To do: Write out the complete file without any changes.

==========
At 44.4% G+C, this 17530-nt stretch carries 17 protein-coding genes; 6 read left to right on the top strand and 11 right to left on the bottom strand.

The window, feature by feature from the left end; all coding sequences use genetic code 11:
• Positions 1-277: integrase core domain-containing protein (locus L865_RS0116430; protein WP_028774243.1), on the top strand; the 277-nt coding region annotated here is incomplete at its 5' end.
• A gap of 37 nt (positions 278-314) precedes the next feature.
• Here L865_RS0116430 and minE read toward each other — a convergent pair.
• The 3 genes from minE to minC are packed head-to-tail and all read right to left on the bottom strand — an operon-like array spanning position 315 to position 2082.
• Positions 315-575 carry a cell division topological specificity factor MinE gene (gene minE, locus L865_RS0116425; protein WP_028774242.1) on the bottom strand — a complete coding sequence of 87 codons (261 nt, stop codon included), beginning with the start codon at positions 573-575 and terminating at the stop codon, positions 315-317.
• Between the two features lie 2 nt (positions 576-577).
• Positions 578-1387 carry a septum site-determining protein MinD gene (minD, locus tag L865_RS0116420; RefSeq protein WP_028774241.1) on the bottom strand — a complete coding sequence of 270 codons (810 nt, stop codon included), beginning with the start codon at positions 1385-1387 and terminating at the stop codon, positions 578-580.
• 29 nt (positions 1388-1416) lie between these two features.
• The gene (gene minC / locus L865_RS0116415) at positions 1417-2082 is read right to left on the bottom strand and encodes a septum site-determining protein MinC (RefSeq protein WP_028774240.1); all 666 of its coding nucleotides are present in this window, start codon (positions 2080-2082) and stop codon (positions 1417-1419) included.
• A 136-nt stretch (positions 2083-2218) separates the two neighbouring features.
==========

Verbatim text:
At 44.4% G+C, this 17530-nt stretch carries 17 protein-coding genes; 6 read left to right on the top strand and 11 right to left on the bottom strand.

The window, feature by feature from the left end; all coding sequences use genetic code 11:
• Positions 1-277: integrase core domain-containing protein (locus L865_RS0116430; protein WP_028774243.1), on the top strand; the 277-nt coding region annotated here is incomplete at its 5' end.
• A gap of 37 nt (positions 278-314) precedes the next feature.
• Here L865_RS0116430 and minE read toward each other — a convergent pair.
• The 3 genes from minE to minC are packed head-to-tail and all read right to left on the bottom strand — an operon-like array spanning position 315 to position 2082.
• Positions 315-575 carry a cell division topological specificity factor MinE gene (gene minE, locus L865_RS0116425; protein WP_028774242.1) on the bottom strand — a complete coding sequence of 87 codons (261 nt, stop codon included), beginning with the start codon at positions 573-575 and terminating at the stop codon, positions 315-317.
• Between the two features lie 2 nt (positions 576-577).
• Positions 578-1387 carry a septum site-determining protein MinD gene (minD, locus tag L865_RS0116420; RefSeq protein WP_028774241.1) on the bottom strand — a complete coding sequence of 270 codons (810 nt, stop codon included), beginning with the start codon at positions 1385-1387 and terminating at the stop codon, positions 578-580.
• 29 nt (positions 1388-1416) lie between these two features.
• The gene (gene minC / locus L865_RS0116415) at positions 1417-2082 is read right to left on the bottom strand and encodes a septum site-determining protein MinC (RefSeq protein WP_028774240.1); all 666 of its coding nucleotides are present in this window, start codon (positions 2080-2082) and stop codon (positions 1417-1419) included.
• A 136-nt stretch (positions 2083-2218) separates the two neighbouring features.